By Lucy Riley
Lisa Del Giocondo, known in the art world as “Mona Lisa,” was the face or rather the smile behind the adorned painting by Leonardo Da Vinci. The woman’s identity was speculated from its origins and not fully revealed until the early 2000s at Heidelberg University. Originally named Lisa de’ Gherardini, she grew up as part of a noble family in Florence, Italy. Her community described her as a fixture of beauty and elegance. After her marriage to a wealthy Florentine merchant, Del Giocondo met the famous artist and became a figure in his art. While her personal stylistic take on the Renaissance remains somewhat of a mystery, her beauty and De Vinci’s talent introduced a new standard for the era.
The painting’s dark simplicity, in colors and textures, contrasted the vibrancy of the Renaissance period, much like the long-held debate between minimalism and maximalism. The painting depicts Del Giocondo in a natural element with earth-toned clothing and a soft-faced smile that holds the message of this masterpiece. The slight, mysterious curve in her lips has ranged in interpretation, whether that be enigmatic and sensual or saddening and reflective. Her understated clothing choices proved not to date the painting, making her smile a timeless fixation for decades. “As far as possible avoid the costumes of your own day… Costumes of our period should not be depicted unless it is on tombstones, so that we may be spared being laughed at by our successors, ” De Vinci said.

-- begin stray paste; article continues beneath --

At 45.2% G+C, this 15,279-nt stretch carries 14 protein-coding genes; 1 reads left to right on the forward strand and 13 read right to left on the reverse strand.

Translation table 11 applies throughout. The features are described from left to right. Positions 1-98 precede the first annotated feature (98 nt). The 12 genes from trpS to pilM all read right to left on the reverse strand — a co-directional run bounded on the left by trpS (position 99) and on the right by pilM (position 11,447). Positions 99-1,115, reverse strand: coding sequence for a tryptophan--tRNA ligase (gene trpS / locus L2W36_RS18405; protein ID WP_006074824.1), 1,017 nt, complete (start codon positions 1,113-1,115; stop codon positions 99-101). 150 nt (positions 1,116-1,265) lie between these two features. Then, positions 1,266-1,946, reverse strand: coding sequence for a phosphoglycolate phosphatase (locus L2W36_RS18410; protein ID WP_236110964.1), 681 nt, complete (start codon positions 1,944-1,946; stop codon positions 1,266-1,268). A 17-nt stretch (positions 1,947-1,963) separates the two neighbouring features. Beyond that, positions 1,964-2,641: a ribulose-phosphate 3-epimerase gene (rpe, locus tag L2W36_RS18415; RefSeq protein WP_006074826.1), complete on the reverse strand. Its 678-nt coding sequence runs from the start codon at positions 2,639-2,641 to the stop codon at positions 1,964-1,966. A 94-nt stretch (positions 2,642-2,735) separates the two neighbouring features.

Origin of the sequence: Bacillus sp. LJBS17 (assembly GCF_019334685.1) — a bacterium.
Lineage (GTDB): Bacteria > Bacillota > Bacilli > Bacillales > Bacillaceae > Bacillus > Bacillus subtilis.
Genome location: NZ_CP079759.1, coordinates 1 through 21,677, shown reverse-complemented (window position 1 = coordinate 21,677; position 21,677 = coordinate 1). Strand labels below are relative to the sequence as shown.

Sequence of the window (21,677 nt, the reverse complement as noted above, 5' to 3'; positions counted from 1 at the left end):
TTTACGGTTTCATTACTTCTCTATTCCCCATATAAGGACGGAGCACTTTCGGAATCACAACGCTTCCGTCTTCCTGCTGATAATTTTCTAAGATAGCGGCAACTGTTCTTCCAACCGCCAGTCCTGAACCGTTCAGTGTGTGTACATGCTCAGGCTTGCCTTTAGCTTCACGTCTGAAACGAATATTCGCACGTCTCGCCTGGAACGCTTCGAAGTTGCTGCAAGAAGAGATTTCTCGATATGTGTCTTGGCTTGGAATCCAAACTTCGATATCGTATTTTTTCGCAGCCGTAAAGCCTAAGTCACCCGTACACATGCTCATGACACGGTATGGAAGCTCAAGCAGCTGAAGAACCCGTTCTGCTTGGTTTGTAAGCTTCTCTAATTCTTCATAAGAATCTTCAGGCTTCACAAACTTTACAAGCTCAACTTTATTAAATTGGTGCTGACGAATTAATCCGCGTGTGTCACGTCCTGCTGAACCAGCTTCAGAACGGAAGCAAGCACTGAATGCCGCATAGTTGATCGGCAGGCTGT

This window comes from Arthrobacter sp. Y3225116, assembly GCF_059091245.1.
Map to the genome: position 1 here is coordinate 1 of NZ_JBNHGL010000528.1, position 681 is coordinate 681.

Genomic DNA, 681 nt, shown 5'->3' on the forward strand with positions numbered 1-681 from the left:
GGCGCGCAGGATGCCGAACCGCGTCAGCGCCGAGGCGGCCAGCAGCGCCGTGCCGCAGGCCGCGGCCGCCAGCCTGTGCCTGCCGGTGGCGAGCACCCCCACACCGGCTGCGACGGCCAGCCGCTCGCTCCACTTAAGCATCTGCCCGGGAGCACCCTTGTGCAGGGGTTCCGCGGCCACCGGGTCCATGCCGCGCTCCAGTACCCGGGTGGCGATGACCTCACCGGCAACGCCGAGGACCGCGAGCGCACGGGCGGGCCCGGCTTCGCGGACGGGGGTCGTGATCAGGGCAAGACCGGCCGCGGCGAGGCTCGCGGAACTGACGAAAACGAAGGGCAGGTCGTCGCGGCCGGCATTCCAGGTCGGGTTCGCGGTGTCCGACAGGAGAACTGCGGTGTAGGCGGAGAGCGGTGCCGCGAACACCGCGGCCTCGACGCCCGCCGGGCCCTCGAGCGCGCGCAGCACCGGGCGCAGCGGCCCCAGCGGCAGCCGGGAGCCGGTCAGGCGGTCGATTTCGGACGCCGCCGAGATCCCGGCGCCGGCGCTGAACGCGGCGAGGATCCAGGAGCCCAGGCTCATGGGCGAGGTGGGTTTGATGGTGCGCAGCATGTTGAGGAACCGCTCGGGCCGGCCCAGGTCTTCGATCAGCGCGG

The redefinition of modern art, in turn, has continued to have a long hold on music, art, and fashion. Del Giocondo’s influence took on the music industry through various genres, from Nat King Cole’s song, “Mona Lisa” to her appearance in Beyonce and Jay-Z’s collaborative music video in 2018.
However, the painting’s largest mainstream influence outside its current French residence at the Louvre seems to be in the fashion world. Her influence on modern art of the 1500s has translated into a love affair with runway and fashion photography. More recently appeared in shows like the Dior Fall-Winter 2019 collection, featuring an intricate “Mona Lisa” inspired knitwear piece. She is even showing up in collaborations like the bag collection between Louis Vuitton and Jeff Koons, seen on the arm of Kendal Jenner and others.
Del Giocondo appears to have influenced those influencing us. So, does the argument hold that Lisa Del Giocondo was the original inspiration for the many variations of the “That Girl” movement more recently introduced through social media?